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  Opinion   Oped  23 Apr 2017  Worry, we are in dark & dangerous times

Worry, we are in dark & dangerous times

Aakar Patel is Executive Director of Amnesty International India. A former editor, Patel is a senior columnist and a translator of Urdu and Gujarati works.
Published : Apr 23, 2017, 5:04 am IST
Updated : Apr 23, 2017, 5:04 am IST

Most of the people the Indian army and Pakistan army kills are their own citizens.

A man, tied to a moving Army jeep, allegedly being used as a human shield against stone-pelters during Srinagar bypolls.
 A man, tied to a moving Army jeep, allegedly being used as a human shield against stone-pelters during Srinagar bypolls.

The attorney-general of India, Mukul Rohatgi, who is the government’s chief legal adviser, has asked why there is “so much noise” over soldiers tying a man in Kashmir to the front of a military jeep as a “human shield” against protesters throwing stones at the vehicle.

“The recent report about a stone pelter tied to an Army vehicle, it helped contain stone pelters and saved the poll officials. Why so much noise,” Mr Rohatgi said to a news channel, adding, “every day people are dying. It’s a surcharged atmosphere. The Army is dealing with terrorists not with protesters, so they will have to be dealt with... everyone should look at the Army with pride, they are doing a great job. Sitting in AC rooms you can’t criticise Army. Please put yourself in Army position.”

I want to examine what he is saying from the legal point of view. As citizens we arrive at a contract with our government. We give it a monopoly over violence. This term comes from the German sociologist Max Weber, who studied India and its religions. The monopoly means the state is the only legitimate possessor of the power to physically harm someone.

That is why crimes such as murder, rape and so on are crimes against the state and the state prosecutes them. They cannot be negotiated out of court in a settlement.

The state can demonstrate its willingness to do legal violence through such things as executing citizens for crimes, but it promises to always do so according to the law. All elected officials take an oath of office by which they solemnly swear not to break the constitution. The state, through its agents, having made this promise, then proceeds to use violence where it sees fit.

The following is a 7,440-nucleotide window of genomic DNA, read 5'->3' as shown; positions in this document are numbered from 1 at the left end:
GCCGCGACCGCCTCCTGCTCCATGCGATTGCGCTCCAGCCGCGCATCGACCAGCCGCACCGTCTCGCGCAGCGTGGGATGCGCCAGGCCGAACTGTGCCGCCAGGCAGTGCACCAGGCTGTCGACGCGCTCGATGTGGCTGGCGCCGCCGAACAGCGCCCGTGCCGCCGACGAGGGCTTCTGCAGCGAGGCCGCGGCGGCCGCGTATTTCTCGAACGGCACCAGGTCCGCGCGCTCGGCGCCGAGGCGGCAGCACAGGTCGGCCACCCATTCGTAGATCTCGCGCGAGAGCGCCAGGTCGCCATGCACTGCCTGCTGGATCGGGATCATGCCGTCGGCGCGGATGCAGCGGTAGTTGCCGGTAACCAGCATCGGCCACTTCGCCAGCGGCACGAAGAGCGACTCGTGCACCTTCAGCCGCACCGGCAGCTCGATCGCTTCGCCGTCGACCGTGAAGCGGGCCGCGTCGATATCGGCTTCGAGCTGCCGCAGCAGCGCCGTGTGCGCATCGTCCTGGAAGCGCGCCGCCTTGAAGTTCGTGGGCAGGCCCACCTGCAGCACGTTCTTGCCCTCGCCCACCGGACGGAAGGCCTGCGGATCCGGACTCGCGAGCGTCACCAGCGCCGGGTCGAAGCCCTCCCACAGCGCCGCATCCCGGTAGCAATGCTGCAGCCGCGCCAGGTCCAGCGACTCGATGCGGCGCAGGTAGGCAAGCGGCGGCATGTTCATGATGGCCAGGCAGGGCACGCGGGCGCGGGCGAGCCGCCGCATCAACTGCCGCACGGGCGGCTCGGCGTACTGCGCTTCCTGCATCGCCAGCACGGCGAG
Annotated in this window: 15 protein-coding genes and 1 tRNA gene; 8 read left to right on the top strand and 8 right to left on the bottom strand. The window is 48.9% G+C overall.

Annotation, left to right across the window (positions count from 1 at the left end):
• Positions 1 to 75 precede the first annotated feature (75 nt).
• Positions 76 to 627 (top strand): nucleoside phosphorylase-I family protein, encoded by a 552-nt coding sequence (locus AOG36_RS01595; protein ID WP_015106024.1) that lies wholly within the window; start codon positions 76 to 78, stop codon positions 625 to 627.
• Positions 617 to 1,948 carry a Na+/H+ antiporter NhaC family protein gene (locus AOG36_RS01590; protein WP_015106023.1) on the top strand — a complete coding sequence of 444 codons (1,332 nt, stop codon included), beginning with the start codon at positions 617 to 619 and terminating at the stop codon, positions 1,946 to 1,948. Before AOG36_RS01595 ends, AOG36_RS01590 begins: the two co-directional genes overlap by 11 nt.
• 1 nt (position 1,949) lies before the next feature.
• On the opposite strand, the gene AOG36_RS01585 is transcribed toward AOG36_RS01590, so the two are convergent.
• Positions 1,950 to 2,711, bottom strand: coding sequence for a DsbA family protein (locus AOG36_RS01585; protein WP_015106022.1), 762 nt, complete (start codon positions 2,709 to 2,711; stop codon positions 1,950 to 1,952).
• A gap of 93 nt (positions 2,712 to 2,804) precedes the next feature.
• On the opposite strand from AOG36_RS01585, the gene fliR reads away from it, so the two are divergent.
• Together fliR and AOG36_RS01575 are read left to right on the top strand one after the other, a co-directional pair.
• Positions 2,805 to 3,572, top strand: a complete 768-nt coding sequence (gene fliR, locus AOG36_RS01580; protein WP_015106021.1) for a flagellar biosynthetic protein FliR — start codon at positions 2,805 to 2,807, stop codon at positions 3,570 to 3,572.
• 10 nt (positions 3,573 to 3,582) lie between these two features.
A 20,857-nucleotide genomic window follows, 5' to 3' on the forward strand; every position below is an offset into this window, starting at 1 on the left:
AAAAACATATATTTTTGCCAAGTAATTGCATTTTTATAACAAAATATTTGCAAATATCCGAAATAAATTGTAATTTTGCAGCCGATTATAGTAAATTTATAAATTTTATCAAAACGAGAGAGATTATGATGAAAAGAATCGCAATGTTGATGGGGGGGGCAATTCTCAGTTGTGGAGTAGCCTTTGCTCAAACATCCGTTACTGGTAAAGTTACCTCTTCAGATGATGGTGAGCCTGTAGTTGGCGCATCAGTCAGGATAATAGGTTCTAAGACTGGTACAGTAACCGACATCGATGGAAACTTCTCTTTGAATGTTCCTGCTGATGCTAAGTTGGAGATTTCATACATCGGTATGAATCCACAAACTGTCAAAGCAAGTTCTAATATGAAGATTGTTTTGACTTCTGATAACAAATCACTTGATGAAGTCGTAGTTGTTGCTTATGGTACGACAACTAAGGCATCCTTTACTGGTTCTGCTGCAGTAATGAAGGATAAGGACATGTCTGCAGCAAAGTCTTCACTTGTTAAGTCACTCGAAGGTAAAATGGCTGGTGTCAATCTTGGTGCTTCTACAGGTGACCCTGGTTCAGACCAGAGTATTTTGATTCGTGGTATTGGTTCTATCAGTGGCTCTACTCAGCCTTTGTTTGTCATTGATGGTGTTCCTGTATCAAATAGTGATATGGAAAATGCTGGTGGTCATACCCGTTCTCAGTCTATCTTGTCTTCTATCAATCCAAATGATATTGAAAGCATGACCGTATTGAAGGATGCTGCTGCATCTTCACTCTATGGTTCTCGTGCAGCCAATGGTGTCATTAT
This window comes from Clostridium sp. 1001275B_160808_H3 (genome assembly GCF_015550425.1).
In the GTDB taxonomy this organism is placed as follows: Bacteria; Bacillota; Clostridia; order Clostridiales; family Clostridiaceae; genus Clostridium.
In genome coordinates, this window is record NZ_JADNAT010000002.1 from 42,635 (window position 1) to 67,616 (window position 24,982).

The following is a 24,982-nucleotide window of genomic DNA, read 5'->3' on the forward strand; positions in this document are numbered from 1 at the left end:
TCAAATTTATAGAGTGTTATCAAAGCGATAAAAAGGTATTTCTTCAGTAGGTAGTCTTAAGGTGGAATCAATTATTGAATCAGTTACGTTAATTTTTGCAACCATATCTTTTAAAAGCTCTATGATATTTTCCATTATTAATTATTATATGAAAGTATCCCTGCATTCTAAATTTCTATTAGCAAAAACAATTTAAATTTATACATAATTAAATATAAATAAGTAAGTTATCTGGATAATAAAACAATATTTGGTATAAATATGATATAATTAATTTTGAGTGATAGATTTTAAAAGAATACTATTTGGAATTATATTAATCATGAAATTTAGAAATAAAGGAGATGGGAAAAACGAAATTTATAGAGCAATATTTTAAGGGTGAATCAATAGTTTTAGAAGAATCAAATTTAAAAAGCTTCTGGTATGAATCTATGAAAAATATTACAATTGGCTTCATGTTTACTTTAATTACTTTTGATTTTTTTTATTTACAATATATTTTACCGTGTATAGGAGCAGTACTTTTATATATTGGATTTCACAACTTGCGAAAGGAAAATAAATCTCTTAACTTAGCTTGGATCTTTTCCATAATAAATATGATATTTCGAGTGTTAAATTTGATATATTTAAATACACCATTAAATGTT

In our part of the world, this can come frequently through crowd control. All Indians, Bangladeshis and Pakistanis are familiar with the term “lathicharge”. Our governments are convinced that the citizenry is often up to no good and must be controlled by force. It is not unusual for our state to open fire on its citizens.

One of the turning points of the Vietnam war came in 1970 when students at a university in Ohio were fired at by the police and four were killed. This became a landmark event because it shocked Americans that their government would kill its own citizens. The popular music group Crosby, Stills, Nash and Young wrote a song on the event.

In our part of the world, of course, the government shooting dead citizens is a common thing.

Just to give you a sample of what I mean, this is a news report from October 2016: “Four people were left dead and as many as 40 were injured after police opened fire on a protest this morning, according to sources in the Chirudih village near Hazaribagh in Jharkhand.”

“Residents have been protesting the acquisition of land by the NTPC (National Thermal Power Corporation) for their coal mines. The public sector firm had proposed to start mining coal in the Karanpura valley, in the east Singhbhum district of Jharkhand, over an area of 47 square kilometers.”

I do not know how many people reading this will be familiar with the Hazaribagh killings because such things happen often in India. If it had been a terrorist attack on rich urban Indians, readers may have seen an item in the newspaper or on television but the state killing citizens who are protesting against the seizure of their land is not a big issue.

Most of the people the Indian army and Pakistan army kills are their own citizens. In India, the killing happens by the military and paramilitary in the Northeast, in Jammu and Kashmir and in the coal-rich belts populated by adivasis, a word that means original settlers or indigenous people.

To return to Mr Rohatgi, what he is essentially saying is two things: all protesters, including stone throwers, are terrorists. Secondly, because they are terrorists, it is fine for the army to break the law in dealing with them. The army broke the law and the Indian government’s commitments to its own citizens and to the world that it would not conduct itself in a particular way.

This violation, according to the government’s legal adviser, is all right and those Indians who have air conditioners are not permitted to say anything. Presumably he does not use ACs and so is authorised to say whatever he wants. I am amazed this gentleman has been made attorney-general. He has not paid heed to what the Jammu and Kashmir government, of which the BJP is part, and retired generals have said about it. They have said it is an awful thing that will backfire on us. I think they are right.

The Indian state breaks its contract with its citizens regularly and this is not a new thing. What is new here is that the casual bigotry and half-literate arguments of the drawing room are being peddled as the reason this contract is being broken. We are in a dark and dangerous period. Those of us who care for the Indian constitution worry.

Tags: mukul rohatgi, indian army, terrorists, human shield